Attentive eyes, eardrums tuned to the elusive sound of the diversion of resources, and brown, almost earth-colored, uniforms. They are the “carmelitas,” a veritable army of inspectors who keep watch so that theft will not take the little we have left. They function as a protective body, not subordinate to the administration of the workplace where they are assigned; they answer, like soldiers, to a higher structure of command and control. In exchange, they earn a higher salary, several pounds of chicken every month, and an appetizing snack which they resell on the black market. They are the new army of auditors, in a country where the employees don’t measure themselves by what they earn, but by what they are allowed to pilfer to sell on the black market.
These controllers stay just a short time in each industry, to avoid their developing relationships with the employees and falling into the chain of corruption. In the cigar factories they must search the rollers so that they don’t sneak out leaves or cigars under their clothes; in the Suchel Plant in the municipality of Cerro they look through workers’ pockets for shampoo or perfume extracts; in the middle of the road they check every passenger on the bus to make sure they have a legal ticket; and at the Río Zaza company they had to prevent sacs of milk or tomato puree from walking out. Trained to check seals, close locks, and make a record of the products in a warehouse, they still haven’t managed to stop the constant embezzlement. It seems that the task of creating pockets of efficiency and control is impossible on an Island where looting the State is a means of survival.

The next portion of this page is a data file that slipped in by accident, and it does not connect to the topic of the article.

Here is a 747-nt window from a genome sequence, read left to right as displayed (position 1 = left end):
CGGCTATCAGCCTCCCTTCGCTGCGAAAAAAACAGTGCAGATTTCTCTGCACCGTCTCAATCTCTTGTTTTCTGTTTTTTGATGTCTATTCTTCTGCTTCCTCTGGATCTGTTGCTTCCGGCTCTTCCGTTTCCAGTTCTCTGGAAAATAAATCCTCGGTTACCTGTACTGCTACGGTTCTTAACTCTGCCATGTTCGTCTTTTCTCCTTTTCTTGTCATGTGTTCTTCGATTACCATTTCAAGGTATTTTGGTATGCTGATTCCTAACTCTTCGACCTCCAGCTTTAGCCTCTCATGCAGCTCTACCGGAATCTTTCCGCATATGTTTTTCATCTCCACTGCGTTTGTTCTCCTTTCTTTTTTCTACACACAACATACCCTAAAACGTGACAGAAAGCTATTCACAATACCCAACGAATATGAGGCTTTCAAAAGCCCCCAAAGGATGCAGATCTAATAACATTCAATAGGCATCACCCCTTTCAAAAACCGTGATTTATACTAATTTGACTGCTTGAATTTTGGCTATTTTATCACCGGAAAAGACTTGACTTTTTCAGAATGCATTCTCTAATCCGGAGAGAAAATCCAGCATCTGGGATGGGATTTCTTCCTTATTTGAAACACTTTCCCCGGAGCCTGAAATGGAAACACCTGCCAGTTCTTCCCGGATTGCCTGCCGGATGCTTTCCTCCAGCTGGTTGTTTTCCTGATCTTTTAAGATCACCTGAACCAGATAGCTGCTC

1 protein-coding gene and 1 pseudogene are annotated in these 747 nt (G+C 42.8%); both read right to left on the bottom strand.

The point is that the government knows that people steal from every workplace, but they also understand that closing all the conduits of this ransacking would create a climate of great social tension. Until now, the blind eye turned toward this pilfering was a way to maintain calm among the offenders so they would not demonstrate their discontent in other, more public, ways. The majority of citizens are aware of what they applaud or keep quiet about, to avoid any investigation into their own lives and bringing to light the illegal sustenance that feeds their family. For years this permissiveness toward embezzlement has been an efficient medium of exchange for passivity, hence the difficulty of eradicating it without dynamiting the system itself. The “carmelitas” will not be able to prevent the continued siphoning off of resources, because corruption is the sap that feeds, fundamentally, those who today send the army of auditors into the streets.
PS: I recommend reading the article by Esteban Morales: “Corruption: The True Counter-Revolution?“